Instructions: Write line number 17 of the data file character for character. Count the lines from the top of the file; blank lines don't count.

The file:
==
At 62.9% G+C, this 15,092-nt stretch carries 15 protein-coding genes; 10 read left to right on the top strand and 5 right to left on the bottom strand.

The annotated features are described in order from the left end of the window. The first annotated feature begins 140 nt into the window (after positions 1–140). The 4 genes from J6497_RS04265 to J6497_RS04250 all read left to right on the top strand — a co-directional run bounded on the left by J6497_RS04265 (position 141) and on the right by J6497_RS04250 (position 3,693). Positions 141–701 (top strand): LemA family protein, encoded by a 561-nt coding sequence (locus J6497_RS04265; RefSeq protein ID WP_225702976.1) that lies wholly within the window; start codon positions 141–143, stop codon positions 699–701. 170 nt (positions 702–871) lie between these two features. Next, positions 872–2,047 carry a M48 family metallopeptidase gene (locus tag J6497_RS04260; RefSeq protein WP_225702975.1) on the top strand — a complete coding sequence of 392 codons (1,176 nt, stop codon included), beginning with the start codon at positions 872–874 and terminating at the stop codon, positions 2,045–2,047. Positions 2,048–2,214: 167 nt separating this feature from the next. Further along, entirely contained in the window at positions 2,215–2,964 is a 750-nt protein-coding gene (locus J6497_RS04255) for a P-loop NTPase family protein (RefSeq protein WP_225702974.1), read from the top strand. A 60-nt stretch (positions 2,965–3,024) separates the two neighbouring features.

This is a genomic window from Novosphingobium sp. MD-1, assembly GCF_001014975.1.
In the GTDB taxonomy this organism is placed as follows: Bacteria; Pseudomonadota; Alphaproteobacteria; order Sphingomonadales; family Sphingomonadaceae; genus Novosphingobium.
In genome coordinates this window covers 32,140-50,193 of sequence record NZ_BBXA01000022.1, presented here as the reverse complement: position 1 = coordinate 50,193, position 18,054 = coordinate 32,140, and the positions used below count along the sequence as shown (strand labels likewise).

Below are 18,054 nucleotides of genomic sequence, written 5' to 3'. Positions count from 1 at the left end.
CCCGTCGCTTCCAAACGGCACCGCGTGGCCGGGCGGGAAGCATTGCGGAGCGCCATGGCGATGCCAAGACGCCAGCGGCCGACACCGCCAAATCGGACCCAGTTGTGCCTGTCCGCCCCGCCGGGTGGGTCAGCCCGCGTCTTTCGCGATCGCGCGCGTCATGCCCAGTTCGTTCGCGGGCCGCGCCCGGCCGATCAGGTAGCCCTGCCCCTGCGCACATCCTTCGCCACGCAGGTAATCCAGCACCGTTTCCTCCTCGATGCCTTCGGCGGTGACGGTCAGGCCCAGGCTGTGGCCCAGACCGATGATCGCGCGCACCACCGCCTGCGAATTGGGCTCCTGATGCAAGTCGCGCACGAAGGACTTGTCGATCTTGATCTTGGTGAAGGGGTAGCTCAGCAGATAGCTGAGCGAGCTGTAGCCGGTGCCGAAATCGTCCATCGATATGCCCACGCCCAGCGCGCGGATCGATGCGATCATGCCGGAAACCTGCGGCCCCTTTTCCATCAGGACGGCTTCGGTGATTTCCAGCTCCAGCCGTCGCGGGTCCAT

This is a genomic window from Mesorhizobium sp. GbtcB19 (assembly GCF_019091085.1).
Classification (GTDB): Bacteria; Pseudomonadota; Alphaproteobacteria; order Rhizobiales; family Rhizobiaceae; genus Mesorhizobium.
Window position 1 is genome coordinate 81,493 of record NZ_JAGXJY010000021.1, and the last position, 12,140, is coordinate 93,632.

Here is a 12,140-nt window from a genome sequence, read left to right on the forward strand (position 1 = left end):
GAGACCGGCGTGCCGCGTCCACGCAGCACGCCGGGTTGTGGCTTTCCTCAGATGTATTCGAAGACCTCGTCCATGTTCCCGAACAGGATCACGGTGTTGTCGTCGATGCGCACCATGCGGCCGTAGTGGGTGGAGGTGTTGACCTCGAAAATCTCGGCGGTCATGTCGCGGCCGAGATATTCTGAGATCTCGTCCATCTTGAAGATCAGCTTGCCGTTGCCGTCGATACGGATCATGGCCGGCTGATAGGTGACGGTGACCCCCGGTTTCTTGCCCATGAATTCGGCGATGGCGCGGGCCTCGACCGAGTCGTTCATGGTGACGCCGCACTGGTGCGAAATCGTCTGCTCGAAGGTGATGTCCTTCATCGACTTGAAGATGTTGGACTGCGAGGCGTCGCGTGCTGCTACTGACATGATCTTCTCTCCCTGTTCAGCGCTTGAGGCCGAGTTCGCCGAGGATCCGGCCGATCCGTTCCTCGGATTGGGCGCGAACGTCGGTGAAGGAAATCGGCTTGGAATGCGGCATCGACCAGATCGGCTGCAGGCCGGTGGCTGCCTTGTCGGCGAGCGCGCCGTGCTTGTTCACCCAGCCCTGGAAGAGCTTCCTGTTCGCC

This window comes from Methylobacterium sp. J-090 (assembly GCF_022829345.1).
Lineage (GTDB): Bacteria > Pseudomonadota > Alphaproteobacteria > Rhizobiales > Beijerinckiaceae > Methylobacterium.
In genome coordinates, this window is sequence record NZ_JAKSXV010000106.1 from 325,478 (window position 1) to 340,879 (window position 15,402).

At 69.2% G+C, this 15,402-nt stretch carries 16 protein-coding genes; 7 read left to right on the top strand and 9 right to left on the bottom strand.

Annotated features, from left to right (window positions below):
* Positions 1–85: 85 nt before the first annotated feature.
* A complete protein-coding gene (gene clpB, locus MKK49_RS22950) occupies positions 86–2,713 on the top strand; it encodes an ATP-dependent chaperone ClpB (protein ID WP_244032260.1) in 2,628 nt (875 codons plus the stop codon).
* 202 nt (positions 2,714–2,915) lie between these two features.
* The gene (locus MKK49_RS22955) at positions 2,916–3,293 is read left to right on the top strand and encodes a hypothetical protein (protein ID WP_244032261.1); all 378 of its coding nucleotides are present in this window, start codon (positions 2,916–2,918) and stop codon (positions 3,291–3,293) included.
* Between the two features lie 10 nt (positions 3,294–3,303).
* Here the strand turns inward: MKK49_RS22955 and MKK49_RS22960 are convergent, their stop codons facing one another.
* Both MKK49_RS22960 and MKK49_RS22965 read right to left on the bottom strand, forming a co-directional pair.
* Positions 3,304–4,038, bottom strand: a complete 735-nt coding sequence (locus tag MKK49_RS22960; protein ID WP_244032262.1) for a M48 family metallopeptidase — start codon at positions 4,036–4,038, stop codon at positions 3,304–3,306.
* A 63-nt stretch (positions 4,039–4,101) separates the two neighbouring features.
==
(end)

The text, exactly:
Annotated features, from left to right (window positions below):